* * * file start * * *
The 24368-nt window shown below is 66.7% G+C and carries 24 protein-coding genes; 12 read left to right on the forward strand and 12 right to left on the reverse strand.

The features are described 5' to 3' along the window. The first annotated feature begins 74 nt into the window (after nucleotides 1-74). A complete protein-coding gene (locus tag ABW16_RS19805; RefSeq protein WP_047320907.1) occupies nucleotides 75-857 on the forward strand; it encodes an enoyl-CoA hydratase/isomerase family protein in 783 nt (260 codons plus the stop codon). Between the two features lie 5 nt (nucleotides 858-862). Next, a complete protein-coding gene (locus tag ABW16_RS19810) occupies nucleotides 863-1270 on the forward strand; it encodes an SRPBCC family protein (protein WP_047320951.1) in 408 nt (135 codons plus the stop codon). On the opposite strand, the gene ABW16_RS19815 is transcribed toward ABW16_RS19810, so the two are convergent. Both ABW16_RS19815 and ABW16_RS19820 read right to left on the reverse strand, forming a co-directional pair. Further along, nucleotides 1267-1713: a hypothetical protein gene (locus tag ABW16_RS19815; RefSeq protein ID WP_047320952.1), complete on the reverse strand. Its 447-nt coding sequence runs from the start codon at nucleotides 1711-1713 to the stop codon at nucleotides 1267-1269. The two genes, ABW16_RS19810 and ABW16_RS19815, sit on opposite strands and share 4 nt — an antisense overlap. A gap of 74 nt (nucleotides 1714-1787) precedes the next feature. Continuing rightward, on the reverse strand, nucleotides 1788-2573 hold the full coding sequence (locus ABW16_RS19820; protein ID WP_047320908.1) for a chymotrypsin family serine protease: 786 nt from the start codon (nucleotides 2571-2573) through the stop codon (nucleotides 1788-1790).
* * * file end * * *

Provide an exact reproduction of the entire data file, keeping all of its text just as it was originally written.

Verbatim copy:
The 24368-nt window shown below is 66.7% G+C and carries 24 protein-coding genes; 12 read left to right on the forward strand and 12 right to left on the reverse strand.

The features are described 5' to 3' along the window. The first annotated feature begins 74 nt into the window (after nucleotides 1-74). A complete protein-coding gene (locus tag ABW16_RS19805; RefSeq protein WP_047320907.1) occupies nucleotides 75-857 on the forward strand; it encodes an enoyl-CoA hydratase/isomerase family protein in 783 nt (260 codons plus the stop codon). Between the two features lie 5 nt (nucleotides 858-862). Next, a complete protein-coding gene (locus tag ABW16_RS19810) occupies nucleotides 863-1270 on the forward strand; it encodes an SRPBCC family protein (protein WP_047320951.1) in 408 nt (135 codons plus the stop codon). On the opposite strand, the gene ABW16_RS19815 is transcribed toward ABW16_RS19810, so the two are convergent. Both ABW16_RS19815 and ABW16_RS19820 read right to left on the reverse strand, forming a co-directional pair. Further along, nucleotides 1267-1713: a hypothetical protein gene (locus tag ABW16_RS19815; RefSeq protein ID WP_047320952.1), complete on the reverse strand. Its 447-nt coding sequence runs from the start codon at nucleotides 1711-1713 to the stop codon at nucleotides 1267-1269. The two genes, ABW16_RS19810 and ABW16_RS19815, sit on opposite strands and share 4 nt — an antisense overlap. A gap of 74 nt (nucleotides 1714-1787) precedes the next feature. Continuing rightward, on the reverse strand, nucleotides 1788-2573 hold the full coding sequence (locus ABW16_RS19820; protein ID WP_047320908.1) for a chymotrypsin family serine protease: 786 nt from the start codon (nucleotides 2571-2573) through the stop codon (nucleotides 1788-1790).